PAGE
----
"Practical Formatting Using XSL-FO" overviews the Extensible Stylesheet Language Formatting Objects (XSL-FO) 1.0 http://www.w3.org/TR/xsl and XSL-FO 1.1 http://www.w3.org/TR/xsl11 W3C Recommendations, used for the paginated presentation of structured information (e.g. printing XML). The objectives of the course are to understand the role and utility of the Recommendation, to overview basic constructs of the Recommendation, to design and develop XSL-FO scripts using XSLT and XPath (both of which are assumed to already be known by the attendee), and to efficiently navigate the available documentation and resources.
This hands-on course combines the use of lectures and exercises to convey the material. For the practical exercises, attendees are invited to bring a personal computer (with a USB port) and their own XSL-FO environment or they can use XSL-FO software to produce PDF that will be made available for a Java-based environment.
This course runs in either a one- or three-day format. The three-day deliveries overview every formatting object and highlights properties of interest in each. The one-day delivery is a subset of the other deliveries. The three-day delivery gives more time for exercises and more in-depth detail. None of the three lengths is sufficient to cover all of the properties and their respective values defined in the Recommendation, but all versions of the course provide foundation instruction that can be used to work with the remainder of the technology. See the detailed syllabi below.
This is an intensive class running 7 to 9 hours per day including the exercises, with homework assigned each night. In markets where English may not be a strong language with students (e.g. China, Japan, etc.) or simultaneous or consecutive translation is needed, please double the number of elapsed days: the syllabus half-day segments will each be taught over a full day at the students' pace. This also leaves extra time for questions of clarification regarding language and the descriptions of the exercise solutions.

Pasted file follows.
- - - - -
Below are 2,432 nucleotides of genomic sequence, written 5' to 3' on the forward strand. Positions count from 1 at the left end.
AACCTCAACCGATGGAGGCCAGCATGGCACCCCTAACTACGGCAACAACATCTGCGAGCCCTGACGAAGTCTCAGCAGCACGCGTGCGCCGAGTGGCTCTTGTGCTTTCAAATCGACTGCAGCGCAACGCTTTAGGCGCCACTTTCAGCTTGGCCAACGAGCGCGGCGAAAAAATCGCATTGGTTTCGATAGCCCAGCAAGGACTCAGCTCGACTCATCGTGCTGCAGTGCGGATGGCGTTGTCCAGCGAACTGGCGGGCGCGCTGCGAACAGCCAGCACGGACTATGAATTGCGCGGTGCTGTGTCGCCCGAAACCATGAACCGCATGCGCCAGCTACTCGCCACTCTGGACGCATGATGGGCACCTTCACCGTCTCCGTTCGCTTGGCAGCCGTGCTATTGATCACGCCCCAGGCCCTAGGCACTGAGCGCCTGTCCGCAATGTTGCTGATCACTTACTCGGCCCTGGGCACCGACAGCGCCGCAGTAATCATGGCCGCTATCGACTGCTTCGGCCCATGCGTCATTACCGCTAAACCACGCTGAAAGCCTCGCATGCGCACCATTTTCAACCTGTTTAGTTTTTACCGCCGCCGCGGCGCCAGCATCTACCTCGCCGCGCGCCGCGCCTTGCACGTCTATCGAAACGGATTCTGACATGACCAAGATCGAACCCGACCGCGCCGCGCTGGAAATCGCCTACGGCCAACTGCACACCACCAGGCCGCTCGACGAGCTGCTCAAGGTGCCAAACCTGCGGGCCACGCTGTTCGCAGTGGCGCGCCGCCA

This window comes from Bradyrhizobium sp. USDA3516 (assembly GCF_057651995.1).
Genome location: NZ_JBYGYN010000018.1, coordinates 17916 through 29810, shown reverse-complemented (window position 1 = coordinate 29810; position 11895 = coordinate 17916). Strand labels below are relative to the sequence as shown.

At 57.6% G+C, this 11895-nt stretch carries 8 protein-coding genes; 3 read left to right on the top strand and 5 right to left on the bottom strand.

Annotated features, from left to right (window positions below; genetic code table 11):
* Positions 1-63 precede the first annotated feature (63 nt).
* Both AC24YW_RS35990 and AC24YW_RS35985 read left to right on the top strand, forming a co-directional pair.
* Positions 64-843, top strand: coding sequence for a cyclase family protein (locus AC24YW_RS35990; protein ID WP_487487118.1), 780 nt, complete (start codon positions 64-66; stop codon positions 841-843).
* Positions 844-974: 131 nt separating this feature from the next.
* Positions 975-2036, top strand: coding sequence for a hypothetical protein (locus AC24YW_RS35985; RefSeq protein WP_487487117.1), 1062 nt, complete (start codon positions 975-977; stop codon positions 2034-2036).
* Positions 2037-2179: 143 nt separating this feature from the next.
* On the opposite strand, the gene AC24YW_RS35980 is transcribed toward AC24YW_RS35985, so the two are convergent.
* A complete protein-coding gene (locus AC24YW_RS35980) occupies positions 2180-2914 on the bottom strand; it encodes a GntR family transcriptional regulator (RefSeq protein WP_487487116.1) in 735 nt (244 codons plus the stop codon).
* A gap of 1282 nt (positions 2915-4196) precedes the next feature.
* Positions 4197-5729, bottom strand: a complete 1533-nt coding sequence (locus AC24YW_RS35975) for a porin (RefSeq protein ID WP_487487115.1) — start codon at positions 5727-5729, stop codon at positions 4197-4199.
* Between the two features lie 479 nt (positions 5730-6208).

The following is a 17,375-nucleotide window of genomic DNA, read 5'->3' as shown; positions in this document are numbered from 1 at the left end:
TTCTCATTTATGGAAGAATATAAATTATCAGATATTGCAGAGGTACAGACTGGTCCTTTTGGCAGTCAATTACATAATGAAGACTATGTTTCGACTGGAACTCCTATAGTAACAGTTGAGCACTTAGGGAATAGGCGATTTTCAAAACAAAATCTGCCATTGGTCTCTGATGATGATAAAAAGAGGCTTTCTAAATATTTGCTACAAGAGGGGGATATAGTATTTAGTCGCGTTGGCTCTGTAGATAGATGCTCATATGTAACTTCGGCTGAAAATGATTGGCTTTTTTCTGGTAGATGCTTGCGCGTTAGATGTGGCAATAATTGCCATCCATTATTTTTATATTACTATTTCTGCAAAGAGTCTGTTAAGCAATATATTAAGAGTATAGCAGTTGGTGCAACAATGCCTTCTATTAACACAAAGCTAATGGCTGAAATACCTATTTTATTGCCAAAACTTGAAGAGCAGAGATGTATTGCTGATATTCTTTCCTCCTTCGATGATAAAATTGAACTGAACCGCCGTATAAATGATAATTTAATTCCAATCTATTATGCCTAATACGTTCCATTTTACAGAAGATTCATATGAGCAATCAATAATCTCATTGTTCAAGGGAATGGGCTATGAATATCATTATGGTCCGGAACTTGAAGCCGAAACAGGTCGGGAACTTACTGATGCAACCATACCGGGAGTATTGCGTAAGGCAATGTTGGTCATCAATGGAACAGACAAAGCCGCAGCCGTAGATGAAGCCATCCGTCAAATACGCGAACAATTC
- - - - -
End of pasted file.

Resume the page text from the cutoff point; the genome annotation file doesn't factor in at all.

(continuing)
This course is aimed at people needing to understand both conceptual and practical aspects of the XSL-FO vocabulary and the available tools.
Attendees must have a working technical knowledge of XML, XSLT and XPath concepts and the syntax of angle brackets, as these are not covered explicitly in the course. See "Practical Transformation Using XSLT and XPath" http://www.CraneSoftwrights.com/schedule.htm#ptux for details on a comprehensive training course for these two Recommendations.
To participate in the hands-on exercises, attendees must have working knowledge of XML, XSLT and XPath and either an XSLT/XSL-FO-equipped or a Java-equipped personal computer and a PDF reader. Copies of the exercise materials are available on USB sticks at the course. Complete solutions are provided to research in place of attendees deriving the exercise solutions on their own.